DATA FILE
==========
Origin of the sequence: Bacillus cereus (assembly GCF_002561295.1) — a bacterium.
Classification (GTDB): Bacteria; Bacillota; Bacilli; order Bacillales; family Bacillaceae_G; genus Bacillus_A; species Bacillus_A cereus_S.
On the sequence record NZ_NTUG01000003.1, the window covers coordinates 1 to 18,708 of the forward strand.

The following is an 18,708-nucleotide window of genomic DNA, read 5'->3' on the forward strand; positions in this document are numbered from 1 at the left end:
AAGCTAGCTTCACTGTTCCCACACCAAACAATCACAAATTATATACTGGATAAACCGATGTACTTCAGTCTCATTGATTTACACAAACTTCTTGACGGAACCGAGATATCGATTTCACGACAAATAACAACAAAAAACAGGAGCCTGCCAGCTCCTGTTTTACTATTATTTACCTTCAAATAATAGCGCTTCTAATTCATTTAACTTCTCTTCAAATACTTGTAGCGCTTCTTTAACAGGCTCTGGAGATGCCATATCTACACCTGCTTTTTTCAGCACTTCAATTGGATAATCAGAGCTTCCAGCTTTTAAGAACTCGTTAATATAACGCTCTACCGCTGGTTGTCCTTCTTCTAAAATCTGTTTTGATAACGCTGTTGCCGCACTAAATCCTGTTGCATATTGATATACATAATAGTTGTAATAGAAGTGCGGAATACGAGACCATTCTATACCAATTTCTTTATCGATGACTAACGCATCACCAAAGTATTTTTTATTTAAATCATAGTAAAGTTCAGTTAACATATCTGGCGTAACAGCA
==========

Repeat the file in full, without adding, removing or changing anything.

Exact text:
Origin of the sequence: Bacillus cereus (assembly GCF_002561295.1) — a bacterium.
Classification (GTDB): Bacteria; Bacillota; Bacilli; order Bacillales; family Bacillaceae_G; genus Bacillus_A; species Bacillus_A cereus_S.
On the sequence record NZ_NTUG01000003.1, the window covers coordinates 1 to 18,708 of the forward strand.

The following is an 18,708-nucleotide window of genomic DNA, read 5'->3' on the forward strand; positions in this document are numbered from 1 at the left end:
AAGCTAGCTTCACTGTTCCCACACCAAACAATCACAAATTATATACTGGATAAACCGATGTACTTCAGTCTCATTGATTTACACAAACTTCTTGACGGAACCGAGATATCGATTTCACGACAAATAACAACAAAAAACAGGAGCCTGCCAGCTCCTGTTTTACTATTATTTACCTTCAAATAATAGCGCTTCTAATTCATTTAACTTCTCTTCAAATACTTGTAGCGCTTCTTTAACAGGCTCTGGAGATGCCATATCTACACCTGCTTTTTTCAGCACTTCAATTGGATAATCAGAGCTTCCAGCTTTTAAGAACTCGTTAATATAACGCTCTACCGCTGGTTGTCCTTCTTCTAAAATCTGTTTTGATAACGCTGTTGCCGCACTAAATCCTGTTGCATATTGATATACATAATAGTTGTAATAGAAGTGCGGAATACGAGACCATTCTATACCAATTTCTTTATCGATGACTAACGCATCACCAAAGTATTTTTTATTTAAATCATAGTAAAGTTCAGTTAACATATCTGGCGTAACAGCA